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Departing further from European values

27.09.2018

First Kosovo. Then Moldova, Georgia, now Ukraine. Or just the way around. Not important. But everywhere the same unbelievable facts of parallel and somehow frightening tendencies over last months and years.

Turkish citizens either living in these countries for many years or seeking asylum there – for different reasons – are oppressed, mistreated, and finally even worse, in a kind of Wild West approach, expelled by their actual hosting countries. What is so suddenly going on in Moldova, Georgia, Ukraine, and even in the Western Balkans like Kosovo, i.e. In countries regarding themselves as democracies fully in accordance with the obligations rooted in their Membership to the Council of Europe and respective European conventions.

 

Countries who have ratified Association Agreements with the European Union, emphasizing its full recognition of values, principles and democratically set laws and rules as core of the relationship between the EU and the countries of the Eastern neighborhood and expecting the same from the EU.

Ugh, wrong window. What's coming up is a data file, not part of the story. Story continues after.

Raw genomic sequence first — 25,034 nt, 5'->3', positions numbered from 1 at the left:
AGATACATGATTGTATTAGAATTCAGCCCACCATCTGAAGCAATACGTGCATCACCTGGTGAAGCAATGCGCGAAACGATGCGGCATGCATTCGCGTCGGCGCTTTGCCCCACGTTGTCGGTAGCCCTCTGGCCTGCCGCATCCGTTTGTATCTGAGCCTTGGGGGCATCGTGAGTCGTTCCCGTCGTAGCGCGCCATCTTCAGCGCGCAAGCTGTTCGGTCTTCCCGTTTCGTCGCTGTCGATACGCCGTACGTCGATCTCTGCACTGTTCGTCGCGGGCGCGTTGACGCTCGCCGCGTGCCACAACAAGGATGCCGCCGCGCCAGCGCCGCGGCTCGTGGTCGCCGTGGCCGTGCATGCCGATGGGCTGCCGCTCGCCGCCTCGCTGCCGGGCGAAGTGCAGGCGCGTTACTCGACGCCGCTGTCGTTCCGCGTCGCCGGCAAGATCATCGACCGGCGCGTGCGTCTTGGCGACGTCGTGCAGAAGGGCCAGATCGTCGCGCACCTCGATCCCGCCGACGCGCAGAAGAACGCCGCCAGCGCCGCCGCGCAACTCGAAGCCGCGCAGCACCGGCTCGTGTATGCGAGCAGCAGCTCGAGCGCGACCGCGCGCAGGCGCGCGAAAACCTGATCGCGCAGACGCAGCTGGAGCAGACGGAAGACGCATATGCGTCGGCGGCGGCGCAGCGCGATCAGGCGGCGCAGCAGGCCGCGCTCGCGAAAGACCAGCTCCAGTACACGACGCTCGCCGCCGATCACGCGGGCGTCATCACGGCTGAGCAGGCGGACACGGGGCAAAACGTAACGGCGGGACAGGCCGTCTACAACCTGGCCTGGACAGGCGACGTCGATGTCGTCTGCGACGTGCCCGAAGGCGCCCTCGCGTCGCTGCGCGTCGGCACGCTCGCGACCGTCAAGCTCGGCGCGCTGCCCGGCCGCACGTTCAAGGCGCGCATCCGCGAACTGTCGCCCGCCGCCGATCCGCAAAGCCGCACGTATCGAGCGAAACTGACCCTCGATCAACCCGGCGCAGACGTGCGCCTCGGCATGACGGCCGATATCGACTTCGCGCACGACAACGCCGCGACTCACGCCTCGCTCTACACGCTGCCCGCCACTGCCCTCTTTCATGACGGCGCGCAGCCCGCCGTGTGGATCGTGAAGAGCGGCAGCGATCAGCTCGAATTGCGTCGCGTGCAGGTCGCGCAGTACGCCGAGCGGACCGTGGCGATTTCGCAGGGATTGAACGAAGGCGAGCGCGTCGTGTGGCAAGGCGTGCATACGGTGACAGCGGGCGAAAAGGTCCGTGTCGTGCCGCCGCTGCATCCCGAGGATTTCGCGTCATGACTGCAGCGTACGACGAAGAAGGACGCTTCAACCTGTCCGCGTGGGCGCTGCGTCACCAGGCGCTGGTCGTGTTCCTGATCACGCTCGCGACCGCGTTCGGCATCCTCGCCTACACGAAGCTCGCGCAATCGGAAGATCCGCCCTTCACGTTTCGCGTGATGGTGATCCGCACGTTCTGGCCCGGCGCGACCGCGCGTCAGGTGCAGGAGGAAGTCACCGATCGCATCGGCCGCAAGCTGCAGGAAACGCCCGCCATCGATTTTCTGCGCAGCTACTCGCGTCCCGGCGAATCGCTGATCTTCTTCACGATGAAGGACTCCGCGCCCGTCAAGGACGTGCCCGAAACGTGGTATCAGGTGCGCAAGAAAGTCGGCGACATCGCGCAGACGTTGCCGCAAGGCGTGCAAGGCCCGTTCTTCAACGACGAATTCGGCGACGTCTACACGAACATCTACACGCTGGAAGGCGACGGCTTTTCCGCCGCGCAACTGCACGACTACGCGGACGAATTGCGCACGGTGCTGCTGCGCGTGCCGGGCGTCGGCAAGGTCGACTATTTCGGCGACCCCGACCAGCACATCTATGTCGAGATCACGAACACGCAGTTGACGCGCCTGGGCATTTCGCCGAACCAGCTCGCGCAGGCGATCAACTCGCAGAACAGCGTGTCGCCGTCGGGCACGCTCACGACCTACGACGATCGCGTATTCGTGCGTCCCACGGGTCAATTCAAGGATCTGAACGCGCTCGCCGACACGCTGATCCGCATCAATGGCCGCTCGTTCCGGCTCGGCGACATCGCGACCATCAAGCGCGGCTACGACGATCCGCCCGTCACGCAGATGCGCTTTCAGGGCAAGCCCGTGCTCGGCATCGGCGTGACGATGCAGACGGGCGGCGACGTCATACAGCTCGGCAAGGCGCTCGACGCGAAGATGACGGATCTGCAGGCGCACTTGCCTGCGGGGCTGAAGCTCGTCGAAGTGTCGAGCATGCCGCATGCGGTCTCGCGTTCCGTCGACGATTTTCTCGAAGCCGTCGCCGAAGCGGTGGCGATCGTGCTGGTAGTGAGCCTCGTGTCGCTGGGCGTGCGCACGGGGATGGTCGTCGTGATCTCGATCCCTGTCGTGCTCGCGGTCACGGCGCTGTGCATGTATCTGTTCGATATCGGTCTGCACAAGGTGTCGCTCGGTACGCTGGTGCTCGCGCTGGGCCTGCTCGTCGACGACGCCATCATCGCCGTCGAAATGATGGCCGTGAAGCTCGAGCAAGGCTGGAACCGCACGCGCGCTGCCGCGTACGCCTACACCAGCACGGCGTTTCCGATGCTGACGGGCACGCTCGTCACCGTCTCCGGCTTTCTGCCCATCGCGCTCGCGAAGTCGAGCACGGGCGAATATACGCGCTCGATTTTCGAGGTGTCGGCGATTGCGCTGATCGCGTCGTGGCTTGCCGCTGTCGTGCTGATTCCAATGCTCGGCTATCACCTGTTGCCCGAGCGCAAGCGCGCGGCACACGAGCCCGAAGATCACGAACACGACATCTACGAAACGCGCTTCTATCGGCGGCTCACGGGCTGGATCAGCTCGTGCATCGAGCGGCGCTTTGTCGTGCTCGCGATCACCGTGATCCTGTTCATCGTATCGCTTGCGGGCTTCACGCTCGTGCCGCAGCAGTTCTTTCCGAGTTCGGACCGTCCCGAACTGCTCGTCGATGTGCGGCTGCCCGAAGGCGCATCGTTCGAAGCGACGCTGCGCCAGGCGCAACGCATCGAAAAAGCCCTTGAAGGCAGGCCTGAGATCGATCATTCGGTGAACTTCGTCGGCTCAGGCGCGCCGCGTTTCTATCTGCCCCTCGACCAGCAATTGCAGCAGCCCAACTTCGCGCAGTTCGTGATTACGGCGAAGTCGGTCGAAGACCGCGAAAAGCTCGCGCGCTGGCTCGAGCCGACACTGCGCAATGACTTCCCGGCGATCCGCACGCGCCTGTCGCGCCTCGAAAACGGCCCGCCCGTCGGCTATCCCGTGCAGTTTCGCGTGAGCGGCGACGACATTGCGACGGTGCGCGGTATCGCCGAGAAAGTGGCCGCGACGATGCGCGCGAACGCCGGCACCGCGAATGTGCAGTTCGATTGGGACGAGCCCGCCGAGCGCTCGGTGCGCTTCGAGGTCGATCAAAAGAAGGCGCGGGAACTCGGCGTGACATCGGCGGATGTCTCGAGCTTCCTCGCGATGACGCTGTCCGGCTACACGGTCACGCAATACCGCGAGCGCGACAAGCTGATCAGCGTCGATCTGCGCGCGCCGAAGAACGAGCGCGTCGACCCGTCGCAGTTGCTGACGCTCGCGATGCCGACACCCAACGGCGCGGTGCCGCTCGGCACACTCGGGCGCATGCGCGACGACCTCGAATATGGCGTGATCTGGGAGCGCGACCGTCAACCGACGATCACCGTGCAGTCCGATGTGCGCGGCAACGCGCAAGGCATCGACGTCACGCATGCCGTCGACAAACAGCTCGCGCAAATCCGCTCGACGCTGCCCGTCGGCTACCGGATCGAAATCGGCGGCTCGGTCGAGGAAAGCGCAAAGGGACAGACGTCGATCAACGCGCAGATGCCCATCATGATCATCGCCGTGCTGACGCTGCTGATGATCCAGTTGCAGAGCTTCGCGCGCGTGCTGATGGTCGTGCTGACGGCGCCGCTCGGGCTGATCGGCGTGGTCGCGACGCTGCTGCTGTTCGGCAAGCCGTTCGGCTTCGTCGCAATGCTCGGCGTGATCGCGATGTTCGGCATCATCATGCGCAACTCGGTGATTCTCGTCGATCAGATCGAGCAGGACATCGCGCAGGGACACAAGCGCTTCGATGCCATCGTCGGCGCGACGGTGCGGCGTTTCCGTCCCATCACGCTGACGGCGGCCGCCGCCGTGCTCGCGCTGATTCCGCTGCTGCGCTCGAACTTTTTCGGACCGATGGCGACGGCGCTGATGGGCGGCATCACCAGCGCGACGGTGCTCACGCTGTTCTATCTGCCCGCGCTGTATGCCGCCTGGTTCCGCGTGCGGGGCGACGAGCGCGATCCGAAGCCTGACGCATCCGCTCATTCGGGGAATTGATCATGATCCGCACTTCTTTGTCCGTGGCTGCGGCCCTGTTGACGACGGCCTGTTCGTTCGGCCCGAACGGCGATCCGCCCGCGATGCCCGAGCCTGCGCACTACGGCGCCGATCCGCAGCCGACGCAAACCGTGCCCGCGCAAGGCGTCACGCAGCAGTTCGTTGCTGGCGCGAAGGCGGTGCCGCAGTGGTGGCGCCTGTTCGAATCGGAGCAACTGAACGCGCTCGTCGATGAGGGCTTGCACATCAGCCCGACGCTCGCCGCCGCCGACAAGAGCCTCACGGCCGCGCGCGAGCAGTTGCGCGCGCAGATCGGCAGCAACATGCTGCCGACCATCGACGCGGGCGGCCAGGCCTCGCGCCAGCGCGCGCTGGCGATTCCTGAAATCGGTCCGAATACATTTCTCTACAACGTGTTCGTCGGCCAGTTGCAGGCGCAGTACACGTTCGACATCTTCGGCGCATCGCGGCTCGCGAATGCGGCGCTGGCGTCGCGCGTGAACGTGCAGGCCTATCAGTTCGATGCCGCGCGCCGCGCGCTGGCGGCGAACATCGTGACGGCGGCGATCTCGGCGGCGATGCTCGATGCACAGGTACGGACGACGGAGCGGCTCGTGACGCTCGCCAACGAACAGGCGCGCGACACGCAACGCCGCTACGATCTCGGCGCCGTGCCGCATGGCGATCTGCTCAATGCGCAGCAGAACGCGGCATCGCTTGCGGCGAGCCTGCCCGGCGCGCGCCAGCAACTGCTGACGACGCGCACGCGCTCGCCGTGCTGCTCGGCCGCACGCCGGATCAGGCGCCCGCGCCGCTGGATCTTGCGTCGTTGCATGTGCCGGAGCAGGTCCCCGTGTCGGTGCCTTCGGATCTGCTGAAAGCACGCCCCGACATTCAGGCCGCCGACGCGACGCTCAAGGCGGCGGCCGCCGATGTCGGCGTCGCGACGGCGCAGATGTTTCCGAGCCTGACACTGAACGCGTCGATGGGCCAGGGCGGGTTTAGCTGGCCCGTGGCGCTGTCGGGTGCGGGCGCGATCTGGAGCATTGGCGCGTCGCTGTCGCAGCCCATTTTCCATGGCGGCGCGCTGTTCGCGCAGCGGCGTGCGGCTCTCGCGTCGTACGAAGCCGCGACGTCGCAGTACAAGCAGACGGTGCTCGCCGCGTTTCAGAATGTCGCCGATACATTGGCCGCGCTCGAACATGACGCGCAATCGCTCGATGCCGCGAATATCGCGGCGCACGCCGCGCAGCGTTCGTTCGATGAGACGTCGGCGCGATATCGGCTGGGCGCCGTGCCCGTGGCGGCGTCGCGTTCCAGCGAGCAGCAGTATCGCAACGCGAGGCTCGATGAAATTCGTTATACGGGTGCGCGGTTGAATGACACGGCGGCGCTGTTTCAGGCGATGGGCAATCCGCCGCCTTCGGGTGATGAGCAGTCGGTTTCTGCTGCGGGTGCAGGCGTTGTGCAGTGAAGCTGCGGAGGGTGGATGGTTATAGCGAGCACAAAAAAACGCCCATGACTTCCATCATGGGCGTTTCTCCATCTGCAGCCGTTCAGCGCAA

Over the years of its own transformation and approaching to EU with the political will of applying for European Union membership status it must be stressed that a benchmark for all these political developments remains unchanged and constitutive: human and social rights are non-negotiable values and the guarantee for democratic societies, the state and economy.

That’s why the recent developments raise a big question mark:

Why Turkish citizens in these countries, some of them living and working there, partly with their families, who in case of Moldova even got Moldovan citizenship, turned to be enemies not welcomed foreigners, what in diplomatic language normally is characterized as “persona non grata” worst and above all the fact of the expelling of 7 Turkish citizens from Moldova to Turkey?